A monthlong podcast from West Virginia Public Broadcasting is bringing increased attention to the state’s musicians and helping listeners discover a growing and eclectic indie music scene.
For the month of June, the 30 Days of #WVmusic podcast is highlighting West Virginia musicians, music promoters and label representatives in the state discussing their careers. Excerpts from the show are also featured weekly on WVPB’s radio broadcasts.
Host Joni Deutsch first released a 30 Days series in June 2016. She’d been interviewing West Virginia artists intermittently before then, she told Current, and wanted to help listeners discover West Virginia music through a more focused effort. While people might more readily associate the state with banjo music rather than indie or punk, Deutsch wants to change that perception.
The state’s music scene requires independence, Deutsch said — “You really have to do it yourself.” But that lack of leadership within the music scene has made it difficult for musicians to get the attention they deserve, she said.
The host is well-versed in West Virginia’s music — she also hosts and produces A Change of Tune, a weekly indie/alternative music program on WVPB, and is an assistant producer and guest host for the network’s live music show, Mountain Stage. But for 30 Days, she crowdsourced tips to dig up unfamiliar artists by asking Change of Tune listeners to submit their musical stories for possible inclusion in the podcast. That drew more than 100 responses.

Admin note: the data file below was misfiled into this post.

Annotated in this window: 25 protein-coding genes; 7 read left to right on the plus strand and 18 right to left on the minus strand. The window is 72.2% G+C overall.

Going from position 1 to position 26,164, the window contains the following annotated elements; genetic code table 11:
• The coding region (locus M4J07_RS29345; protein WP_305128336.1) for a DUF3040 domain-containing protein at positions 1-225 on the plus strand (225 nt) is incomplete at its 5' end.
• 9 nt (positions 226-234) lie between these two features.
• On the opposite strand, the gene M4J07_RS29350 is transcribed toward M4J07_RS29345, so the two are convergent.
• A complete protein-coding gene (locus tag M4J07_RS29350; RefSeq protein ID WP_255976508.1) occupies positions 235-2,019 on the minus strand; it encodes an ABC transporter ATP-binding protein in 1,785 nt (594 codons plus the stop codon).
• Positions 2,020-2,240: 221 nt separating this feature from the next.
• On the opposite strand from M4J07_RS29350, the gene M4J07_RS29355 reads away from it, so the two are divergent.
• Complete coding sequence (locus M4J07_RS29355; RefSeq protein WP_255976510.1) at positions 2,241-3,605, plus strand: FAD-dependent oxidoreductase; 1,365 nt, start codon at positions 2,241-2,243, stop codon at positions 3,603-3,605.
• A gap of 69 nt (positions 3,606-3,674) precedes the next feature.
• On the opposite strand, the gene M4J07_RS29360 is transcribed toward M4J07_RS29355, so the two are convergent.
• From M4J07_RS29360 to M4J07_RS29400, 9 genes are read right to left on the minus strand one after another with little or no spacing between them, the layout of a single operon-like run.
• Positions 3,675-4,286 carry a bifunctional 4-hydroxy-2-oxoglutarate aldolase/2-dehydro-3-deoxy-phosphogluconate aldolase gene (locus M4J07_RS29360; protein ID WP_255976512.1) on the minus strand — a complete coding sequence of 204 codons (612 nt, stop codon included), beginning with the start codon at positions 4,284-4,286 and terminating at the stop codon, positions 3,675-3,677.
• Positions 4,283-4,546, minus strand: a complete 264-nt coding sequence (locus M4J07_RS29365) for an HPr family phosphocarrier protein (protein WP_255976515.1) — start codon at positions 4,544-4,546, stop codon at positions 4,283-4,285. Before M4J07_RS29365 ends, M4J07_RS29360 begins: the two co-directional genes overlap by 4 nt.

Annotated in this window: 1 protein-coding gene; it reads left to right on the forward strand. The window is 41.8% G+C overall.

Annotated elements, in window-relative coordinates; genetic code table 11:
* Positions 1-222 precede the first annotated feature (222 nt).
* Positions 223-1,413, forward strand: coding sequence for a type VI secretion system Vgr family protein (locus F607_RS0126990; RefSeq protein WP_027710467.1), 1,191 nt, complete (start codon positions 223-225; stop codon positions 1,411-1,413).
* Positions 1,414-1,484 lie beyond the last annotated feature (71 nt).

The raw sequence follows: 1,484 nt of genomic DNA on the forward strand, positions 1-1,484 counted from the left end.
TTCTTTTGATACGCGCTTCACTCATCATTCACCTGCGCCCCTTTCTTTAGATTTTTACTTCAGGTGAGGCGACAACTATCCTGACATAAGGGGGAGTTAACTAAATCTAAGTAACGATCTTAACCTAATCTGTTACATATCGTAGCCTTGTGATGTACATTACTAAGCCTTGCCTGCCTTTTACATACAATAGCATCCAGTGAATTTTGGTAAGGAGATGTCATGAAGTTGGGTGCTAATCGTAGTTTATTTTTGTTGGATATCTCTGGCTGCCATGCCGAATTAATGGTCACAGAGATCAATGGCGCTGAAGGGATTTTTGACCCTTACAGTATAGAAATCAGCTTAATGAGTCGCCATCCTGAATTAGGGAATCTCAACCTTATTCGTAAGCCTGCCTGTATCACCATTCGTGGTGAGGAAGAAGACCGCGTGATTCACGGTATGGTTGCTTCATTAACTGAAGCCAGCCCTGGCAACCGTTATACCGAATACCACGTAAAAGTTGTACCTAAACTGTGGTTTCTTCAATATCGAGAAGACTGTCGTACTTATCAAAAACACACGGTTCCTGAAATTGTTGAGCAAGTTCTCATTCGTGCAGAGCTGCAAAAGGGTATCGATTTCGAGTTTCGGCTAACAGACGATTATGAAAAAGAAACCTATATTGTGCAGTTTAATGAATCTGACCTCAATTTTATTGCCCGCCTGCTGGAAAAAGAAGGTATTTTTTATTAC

Deutsch is promoting 30 Days of #WVmusic on A Change of Tune, and WVPB is airing radio spots and pushing it on social media. Featured musicians are also sharing the segments in Facebook posts.
Musicians and interviewees featured on the podcast say it’s helping to give national exposure to ignored corners of the state.
“There’s so much talent in this state, it’s almost absurd how much talent there is in this state,” said West Virginia musician Steve Hussey on a 30 Days of #WVmusic episode. But he added, “There’s no business infrastructure, there’s no music infrastructure, there’s nobody who’s scouting the talent and recording this music.”
When Deutsch interviewed Corey Shields, a musician from Parkersburg, W.Va., last year, their conversation inspired changes in the town’s music scene, Hussey said.
“That interview really sparked something that made artists around here rally around it and around each other to make things a little bit better musically,” Hussey said. Since Deutsch’s interview, Parkersburg has become home to a music festival, and Hussey launched a label there.
“West Virginia has so many negative connotations attached to it,” said Ian Thornton, a West Virginia musician, promoter and festival organizer. “We want to show that we can make art as good as anyone else [and that] our music scene can be as good as anybody else’s.”
“Having someone like Joni, with the ability to tap into NPR, is crucial to the music scene,” Thornton said. “She can get notice around musicians that is not easily attainable coming out of the gate.”